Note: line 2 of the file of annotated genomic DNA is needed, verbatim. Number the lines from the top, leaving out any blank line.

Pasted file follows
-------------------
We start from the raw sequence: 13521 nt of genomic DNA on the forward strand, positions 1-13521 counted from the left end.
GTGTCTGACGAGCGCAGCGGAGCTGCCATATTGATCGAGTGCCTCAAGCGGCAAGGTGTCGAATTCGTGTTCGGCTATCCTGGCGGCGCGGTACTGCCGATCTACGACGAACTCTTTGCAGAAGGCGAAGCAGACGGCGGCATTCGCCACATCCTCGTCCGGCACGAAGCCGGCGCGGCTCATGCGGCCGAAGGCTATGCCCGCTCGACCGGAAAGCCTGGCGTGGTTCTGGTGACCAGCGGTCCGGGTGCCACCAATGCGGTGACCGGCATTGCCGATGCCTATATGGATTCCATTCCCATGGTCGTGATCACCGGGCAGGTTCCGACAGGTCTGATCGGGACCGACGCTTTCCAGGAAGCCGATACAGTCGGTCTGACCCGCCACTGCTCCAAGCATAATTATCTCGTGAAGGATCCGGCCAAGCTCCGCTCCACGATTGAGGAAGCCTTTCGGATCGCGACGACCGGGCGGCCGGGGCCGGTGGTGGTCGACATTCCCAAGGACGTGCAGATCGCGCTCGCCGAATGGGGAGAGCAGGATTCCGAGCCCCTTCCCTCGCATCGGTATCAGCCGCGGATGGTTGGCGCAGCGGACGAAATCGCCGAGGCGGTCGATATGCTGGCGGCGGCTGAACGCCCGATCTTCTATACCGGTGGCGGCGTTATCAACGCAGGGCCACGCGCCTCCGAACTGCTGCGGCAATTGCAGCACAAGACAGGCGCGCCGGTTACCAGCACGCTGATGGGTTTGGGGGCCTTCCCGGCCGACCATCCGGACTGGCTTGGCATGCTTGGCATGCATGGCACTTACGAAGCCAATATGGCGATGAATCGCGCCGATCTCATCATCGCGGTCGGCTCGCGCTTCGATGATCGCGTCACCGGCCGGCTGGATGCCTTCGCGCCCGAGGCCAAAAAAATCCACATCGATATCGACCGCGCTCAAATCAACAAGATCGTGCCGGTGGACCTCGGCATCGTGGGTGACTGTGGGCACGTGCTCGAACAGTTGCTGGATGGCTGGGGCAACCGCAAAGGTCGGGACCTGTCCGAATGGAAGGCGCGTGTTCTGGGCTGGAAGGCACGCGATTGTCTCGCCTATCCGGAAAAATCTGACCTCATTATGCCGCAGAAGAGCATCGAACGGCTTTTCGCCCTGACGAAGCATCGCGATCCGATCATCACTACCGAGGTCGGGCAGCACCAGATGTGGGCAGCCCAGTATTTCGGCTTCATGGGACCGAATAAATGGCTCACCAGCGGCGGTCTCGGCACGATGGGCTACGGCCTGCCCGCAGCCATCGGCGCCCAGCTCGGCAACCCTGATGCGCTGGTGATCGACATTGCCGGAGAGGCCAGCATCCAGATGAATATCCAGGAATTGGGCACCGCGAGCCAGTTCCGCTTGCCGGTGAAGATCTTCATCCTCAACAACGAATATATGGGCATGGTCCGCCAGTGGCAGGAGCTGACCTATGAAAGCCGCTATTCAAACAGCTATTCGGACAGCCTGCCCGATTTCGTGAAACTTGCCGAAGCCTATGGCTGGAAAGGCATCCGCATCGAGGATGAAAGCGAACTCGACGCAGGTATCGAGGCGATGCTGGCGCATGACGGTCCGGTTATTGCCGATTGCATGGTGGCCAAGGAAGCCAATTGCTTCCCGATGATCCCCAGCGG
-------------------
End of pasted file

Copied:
GTGTCTGACGAGCGCAGCGGAGCTGCCATATTGATCGAGTGCCTCAAGCGGCAAGGTGTCGAATTCGTGTTCGGCTATCCTGGCGGCGCGGTACTGCCGATCTACGACGAACTCTTTGCAGAAGGCGAAGCAGACGGCGGCATTCGCCACATCCTCGTCCGGCACGAAGCCGGCGCGGCTCATGCGGCCGAAGGCTATGCCCGCTCGACCGGAAAGCCTGGCGTGGTTCTGGTGACCAGCGGTCCGGGTGCCACCAATGCGGTGACCGGCATTGCCGATGCCTATATGGATTCCATTCCCATGGTCGTGATCACCGGGCAGGTTCCGACAGGTCTGATCGGGACCGACGCTTTCCAGGAAGCCGATACAGTCGGTCTGACCCGCCACTGCTCCAAGCATAATTATCTCGTGAAGGATCCGGCCAAGCTCCGCTCCACGATTGAGGAAGCCTTTCGGATCGCGACGACCGGGCGGCCGGGGCCGGTGGTGGTCGACATTCCCAAGGACGTGCAGATCGCGCTCGCCGAATGGGGAGAGCAGGATTCCGAGCCCCTTCCCTCGCATCGGTATCAGCCGCGGATGGTTGGCGCAGCGGACGAAATCGCCGAGGCGGTCGATATGCTGGCGGCGGCTGAACGCCCGATCTTCTATACCGGTGGCGGCGTTATCAACGCAGGGCCACGCGCCTCCGAACTGCTGCGGCAATTGCAGCACAAGACAGGCGCGCCGGTTACCAGCACGCTGATGGGTTTGGGGGCCTTCCCGGCCGACCATCCGGACTGGCTTGGCATGCTTGGCATGCATGGCACTTACGAAGCCAATATGGCGATGAATCGCGCCGATCTCATCATCGCGGTCGGCTCGCGCTTCGATGATCGCGTCACCGGCCGGCTGGATGCCTTCGCGCCCGAGGCCAAAAAAATCCACATCGATATCGACCGCGCTCAAATCAACAAGATCGTGCCGGTGGACCTCGGCATCGTGGGTGACTGTGGGCACGTGCTCGAACAGTTGCTGGATGGCTGGGGCAACCGCAAAGGTCGGGACCTGTCCGAATGGAAGGCGCGTGTTCTGGGCTGGAAGGCACGCGATTGTCTCGCCTATCCGGAAAAATCTGACCTCATTATGCCGCAGAAGAGCATCGAACGGCTTTTCGCCCTGACGAAGCATCGCGATCCGATCATCACTACCGAGGTCGGGCAGCACCAGATGTGGGCAGCCCAGTATTTCGGCTTCATGGGACCGAATAAATGGCTCACCAGCGGCGGTCTCGGCACGATGGGCTACGGCCTGCCCGCAGCCATCGGCGCCCAGCTCGGCAACCCTGATGCGCTGGTGATCGACATTGCCGGAGAGGCCAGCATCCAGATGAATATCCAGGAATTGGGCACCGCGAGCCAGTTCCGCTTGCCGGTGAAGATCTTCATCCTCAACAACGAATATATGGGCATGGTCCGCCAGTGGCAGGAGCTGACCTATGAAAGCCGCTATTCAAACAGCTATTCGGACAGCCTGCCCGATTTCGTGAAACTTGCCGAAGCCTATGGCTGGAAAGGCATCCGCATCGAGGATGAAAGCGAACTCGACGCAGGTATCGAGGCGATGCTGGCGCATGACGGTCCGGTTATTGCCGATTGCATGGTGGCCAAGGAAGCCAATTGCTTCCCGATGATCCCCAGCGG